Spacesuit Problem Repaired
23 November 2009 6:44 a.m. EST

Astronauts have successfully repaired the problem on Bobby Satcher's spacesuit by replacing the loose valve on his drink bag. He should be all set to proceed with suiting up and checking the pressurized suit for leaks, though the work has put the astronauts behind schedule. They may be able to make some of the time up, though.

-- Clara Moskowitz

NASA will broadcast the STS-129 mission live on NASA TV. Click here for SPACE.com?s NASA TV feed or follow the NASA TV link at the upper left on this page


Spacesuit Issue Delays Spacewalk Today
23 November 2009 6:35 a.m. EST

Astronauts aboard the International Space Station are helping Bobby Satcher and Randy Bresnik don their pressurized spacesuits for a planned spacewalk today. However, the astronauts ran into an issue with the drink bag in Satcher's suit, which allows him to drink water during the spacewalk. The valve attached to it came loose and they are working to replace it.

This minor glitch should be fixable, but has delayed the planned start time of today's spacewalk to 8:18 a.m. EST (1318 GMT), an hour later than planned.

-- Clara Moskowitz

NASA will broadcast the STS-129 mission live on NASA TV. Click here for SPACE.com?s NASA TV feed or follow the NASA TV link at the upper left on this page


Astronauts Suit Up for Spacewalk
23 November 2009 6:21 a.m. EST

Astronauts Randy Bresnik and Robert "Bobby" Satcher are suiting up for their mission's third spacewalk, set to begin at 7:18 a.m. EST (1218 GMT).

The spaceflyers are having some trouble with a drink valve on Satcher's suit, which may set them back on the timeline.

-- Clara Moskowitz

NASA will broadcast the STS-129 mission live on NASA TV. Click here for SPACE.com?s NASA TV feed or follow the NASA TV link at the upper left on this page


Astronauts to Take Time Off, Celebrate Baby?s Birth
22 November 2009 8:03 a.m. EST

Astronauts aboard the linked shuttle Atlantis and International Space Station have some much-deserved time off on their schedule today, with one of them ? spaceflyer Randy Bresnik ? reveling in the birth of his baby daughter Abigail Mae.

Click here for the full story on Bresnik?s daughter.

Mission Control roused the crew early Sunday with the song ?Butterfly Kisses? by Bob Carlisle, a tune about a father and daughter beamed to Bresnik at the request of his wife Rebecca.

-- Tariq Malik

NASA will broadcast the STS-129 mission live on NASA TV. Click here for SPACE.com?s NASA TV feed or follow the NASA TV link at the upper left on this page


Astronaut Still Awaits News of Baby Daughter's Birth
21 November 2009 5:12 p.m. EST

Astronaut Randy Bresnik, who completed his first spacewalk today, has been expecting any minute to hear about the birth of a baby to his wife Rebecca, who was induced into labor Friday. NASA said there is still no word, but that everyone is eagerly awaiting good news.

"The Bresnik launch countdown clock has got some unpredictable and variable holds in it," said lead flight director Brian Smith during a briefing. "We certainly wish them all the best and hope that soon their baby is born."

-- Clara Moskowitz

NASA will broadcast the STS-129 mission live on NASA TV. Click here for SPACE.com?s NASA TV feed or follow the NASA TV link at the upper left on this page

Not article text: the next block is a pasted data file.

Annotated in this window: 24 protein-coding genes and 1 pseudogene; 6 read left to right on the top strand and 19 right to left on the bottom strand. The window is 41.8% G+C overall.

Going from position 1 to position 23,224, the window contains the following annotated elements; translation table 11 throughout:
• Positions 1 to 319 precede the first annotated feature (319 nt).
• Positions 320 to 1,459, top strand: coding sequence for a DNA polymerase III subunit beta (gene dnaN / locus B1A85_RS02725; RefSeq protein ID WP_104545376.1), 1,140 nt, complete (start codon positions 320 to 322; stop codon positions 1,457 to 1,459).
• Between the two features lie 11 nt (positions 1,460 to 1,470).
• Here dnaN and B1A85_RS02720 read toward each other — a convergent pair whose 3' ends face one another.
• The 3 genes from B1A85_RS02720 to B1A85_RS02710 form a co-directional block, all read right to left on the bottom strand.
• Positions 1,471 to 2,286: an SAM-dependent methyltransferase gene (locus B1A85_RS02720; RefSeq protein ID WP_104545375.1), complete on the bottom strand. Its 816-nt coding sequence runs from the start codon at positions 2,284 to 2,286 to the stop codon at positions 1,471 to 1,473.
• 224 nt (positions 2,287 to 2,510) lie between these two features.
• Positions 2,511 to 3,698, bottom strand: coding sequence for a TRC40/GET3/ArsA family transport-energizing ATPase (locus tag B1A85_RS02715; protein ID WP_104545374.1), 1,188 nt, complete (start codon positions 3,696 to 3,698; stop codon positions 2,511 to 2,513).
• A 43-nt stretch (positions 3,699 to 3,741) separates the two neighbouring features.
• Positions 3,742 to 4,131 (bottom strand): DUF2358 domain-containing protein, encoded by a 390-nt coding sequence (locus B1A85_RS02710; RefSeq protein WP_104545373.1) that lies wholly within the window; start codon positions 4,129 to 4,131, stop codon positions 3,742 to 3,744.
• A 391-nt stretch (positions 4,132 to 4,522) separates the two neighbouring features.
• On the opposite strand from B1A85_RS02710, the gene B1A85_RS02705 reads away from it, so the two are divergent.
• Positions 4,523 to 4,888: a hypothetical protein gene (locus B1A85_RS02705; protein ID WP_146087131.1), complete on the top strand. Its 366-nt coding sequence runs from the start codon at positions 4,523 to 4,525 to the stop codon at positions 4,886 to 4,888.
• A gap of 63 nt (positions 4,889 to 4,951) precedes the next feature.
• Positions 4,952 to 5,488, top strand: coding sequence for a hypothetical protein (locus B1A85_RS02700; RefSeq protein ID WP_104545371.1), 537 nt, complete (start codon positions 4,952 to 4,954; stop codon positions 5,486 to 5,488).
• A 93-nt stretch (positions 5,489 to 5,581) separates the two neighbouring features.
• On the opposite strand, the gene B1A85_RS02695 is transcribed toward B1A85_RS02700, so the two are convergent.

Spacewalkers Close Hatch to Complete Spacewalk
21 November 2009 3:33 p.m. EST

Both Mike Foreman and Randy Bresnik have come back inside the space station's Quest airlock and closed the hatch behind them, capping of this second STS-129 spacewalk.

The outing lasted about six hours, and the spacewalkers completed all the tasks on the checklist, plus some get-ahead work.

-- Clara Moskowitz

NASA will broadcast the STS-129 mission live on NASA TV. Click here for SPACE.com?s NASA TV feed or follow the NASA TV link at the upper left on this page


Foreman Back Inside the Airlock
21 November 2009 3:18 p.m. EST

Spacewalker Mike Foreman has completed his excursion outside the space station and come back inside the Quest Airlock. His crewmate Randy Bresnik (who's call sign is "Comrade") is on his way.

"Come on in, Comrade, water's fine," Foreman called.

-- Clara Moskowitz

NASA will broadcast the STS-129 mission live on NASA TV. Click here for SPACE.com?s NASA TV feed or follow the NASA TV link at the upper left on this page


Spacewalkers Head Back Inside
21 November 2009 3:00 p.m. EST

The two astronauts outside the International Space Station are headed back inside the spacecraft after spending about six hours on a spacewalk. Mission specialists Mike Foreman and Randy Bresnik completed all the tasks scheduled for them ahead of their timeline, and even had time to take on some extra work.

-- Clara Moskowitz

NASA will broadcast the STS-129 mission live on NASA TV. Click here for SPACE.com?s NASA TV feed or follow the NASA TV link at the upper left on this page


Spacewalkers Install Second Cargo Fixture
21 November 2009 2:07 p.m. EST

The two astronauts outside the International Space Station have completed their installation of a second system to attach cargo to the station's railing. This task was a get-ahead job that was originally planned to be undertaken during the mission's third spacewalk on Monday. The astronauts breezed through the job, though.

"This is the STS-129 contribution to the station," said mission specialist Robert "Bobby" Satcher from inside the orbiting laboratory.

-- Clara Moskowitz

NASA will broadcast the STS-129 mission live on NASA TV. Click here for SPACE.com?s NASA TV feed or follow the NASA TV link at the upper left on this page


Astronauts to Tackle Another Cargo Fixture Attachment
21 November 2009 1:21 p.m. EST

Spacewalkers Mike Foreman and Randy Bresnik did so well installing a first empty cargo platform on the space station that Mission Controllers decided to have them tackle another, since they are running far ahead of schedule.

The idea to complete another cargo pallet attachment was shuttle commander Charlie Hobaugh's.

"Great work, you and Comrade both," Hobaugh told Foreman, referring to Bresnik by his call sign. "Way to kick butt."

-- Clara Moskowitz

NASA will broadcast the STS-129 mission live on NASA TV. Click here for SPACE.com?s NASA TV feed or follow the NASA TV link at the upper left on this page